N.J. fort awaits transformation for 21st century

Sandy Hook outpost sinking into decay after deactivation in 1974

March 17, 2002|By Andrew Jacobs | Andrew Jacobs,NEW YORK TIMES NEWS SERVICE

FORT HANCOCK, N.J. - Like a column of tired old soldiers eager to brag of faded glories, the brick centurions that housed generations of military men here are proud, imposing, but withered by time, their sagging rooflines and rotting porches hinting of a more regal past.

Built at the mouth of New York Harbor as a bulwark against maritime invaders, Fort Hancock was the premier fortification for the nation's premier city and port. The British found this sandy spit invaluable when they seized Manhattan in 1776. So did the Eisenhower-era tacticians who erected Nike missiles in the dunes in the 1950s, a potential foil to Soviet warplanes.

But since 1974, when the Pentagon deactivated this Army base at the tip of Sandy Hook and handed it over to the National Park Service, most of Fort Hancock's Colonial-style barracks, stables and gun batteries have been mothballed, awaiting the bold ideas and federal largess that would bring them back to life.

Now, faced with the rapid decay of more than 280 structures, the National Park Service has chosen a private developer to transform Fort Hancock into a resort, office center and cultural hub, all set amid the 19th-century buildings that housed thousands of soldiers between the Spanish-American and Vietnam Wars.

No suburban office park, the 140-acre sand-and-lawn campus would be swept with delicious sea breezes in the summer and icy gusts in the winter. On clear days, it would have faraway views of the Lower Manhattan skyline in New York. Water, of course, would be visible at every turn, and frequent ferries would connect Fort Hancock to the city, 45 minutes away.

No new structures

The plan by Sandy Hook Partners of Middletown, was chosen from among 22 proposals, some of which envisioned golf courses, skeet-shooting platforms, housing for the elderly and conference centers. Mindful of potential critics, park officials point out that the winning project would neither remove existing structures nor add new ones, except for a maintenance garage and a building modeled on a handsome hospital that burned two decades ago.

"This place is really a hidden jewel," said Richard E. Wells, Fort Hancock's deputy superintendent. "But if we don't act quickly, these buildings will continue to deteriorate and they could be lost forever."

With $5 billion in Park Service projects languishing across the country, Wells said, there was little hope that Congress would provide the $60 million to $90 million needed to restore Fort Hancock. "It's not like the American people have that kind of money in their back pocket," he said. "We can't do this alone."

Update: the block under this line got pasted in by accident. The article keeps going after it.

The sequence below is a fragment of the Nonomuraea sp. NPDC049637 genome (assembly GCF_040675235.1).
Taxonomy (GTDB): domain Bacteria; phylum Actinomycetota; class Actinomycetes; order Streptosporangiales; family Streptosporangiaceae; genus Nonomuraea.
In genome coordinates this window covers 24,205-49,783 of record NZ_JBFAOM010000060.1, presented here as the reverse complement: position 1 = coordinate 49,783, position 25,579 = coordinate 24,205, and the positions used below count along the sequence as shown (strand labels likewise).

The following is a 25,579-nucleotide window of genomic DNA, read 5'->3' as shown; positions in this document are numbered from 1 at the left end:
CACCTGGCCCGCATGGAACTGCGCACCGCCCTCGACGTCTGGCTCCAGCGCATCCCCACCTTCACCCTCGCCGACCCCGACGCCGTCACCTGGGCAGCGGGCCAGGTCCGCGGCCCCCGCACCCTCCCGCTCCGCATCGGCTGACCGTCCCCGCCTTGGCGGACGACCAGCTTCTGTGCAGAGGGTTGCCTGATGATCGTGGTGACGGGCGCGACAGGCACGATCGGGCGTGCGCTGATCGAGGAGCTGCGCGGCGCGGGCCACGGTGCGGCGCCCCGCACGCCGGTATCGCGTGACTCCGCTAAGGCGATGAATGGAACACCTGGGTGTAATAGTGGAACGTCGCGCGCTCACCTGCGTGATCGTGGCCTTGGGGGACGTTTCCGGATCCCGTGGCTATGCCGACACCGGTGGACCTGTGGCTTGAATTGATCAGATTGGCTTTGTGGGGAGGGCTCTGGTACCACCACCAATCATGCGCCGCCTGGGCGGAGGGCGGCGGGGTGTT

So far, there has been little criticism of the proposed plan, which faces a modest approval process. Some environmentalists have expressed concern that the additional 800 cars and 1,500 people who will be drawn to the new Fort Hancock could harm a fragile ecosystem. Others are uncomfortable with the privatization of national park land.

"Sandy Hook is basically an unreinforced sandbar and the last piece of undeveloped coastline within 55 miles of New York," said Brian Unger, regional director of the Surfers' Environmental Alliance. "More cars, more parking lots and more people can't be good for it."

Most, however, say the park service has been careful to balance history, economics and the environment. "Other than just abandoning or bulldozing the place, we see this is a good fit," said Ray Cosgrove, president of the Sandy Hook Foundation, which works to preserve the peninsula's delicate flora as well as Fort Hancock's decaying structures. "My feeling is that the National Park Service loves this place as much as we do," Cosgrove said.

Ground could be broken as early as this fall.

Mostly dates to 1898

Although the U.S. military began fortifications during the War of 1812, much of what remains was built in 1898, all of it dressed in a sober Colonial revival uniform. Most striking is the orderly procession of mustard-colored houses that stand along Sandy Hook Bay. Three of the 18 houses will be turned into boutique inns and others will find a new life as offices. A nearby mule barn will become a restaurant.

Behind Officers Row and scattered around the parade grounds are an assortment of matching structures: mess halls, a chapel, a bowling alley, a post office and barracks for nearly 1,000 men. One of the most impressive structures, the Officers Club, is a rambling ruin overlooking the Atlantic, its floors buckled by water damage, the tin ceilings rusted by years of salt spray. Built in 1878, the building will become a bed and breakfast.

"I'm stunned by the condition but amazed by the beauty," said Jim Wassel, the head of Sandy Hook Partners. As he descended the double staircase, mounds of paint flakes crunched underfoot. Wassel, a veteran developer, had a hand in historical restorations like those of Faneuil Hall in Boston and South Street Seaport in New York.

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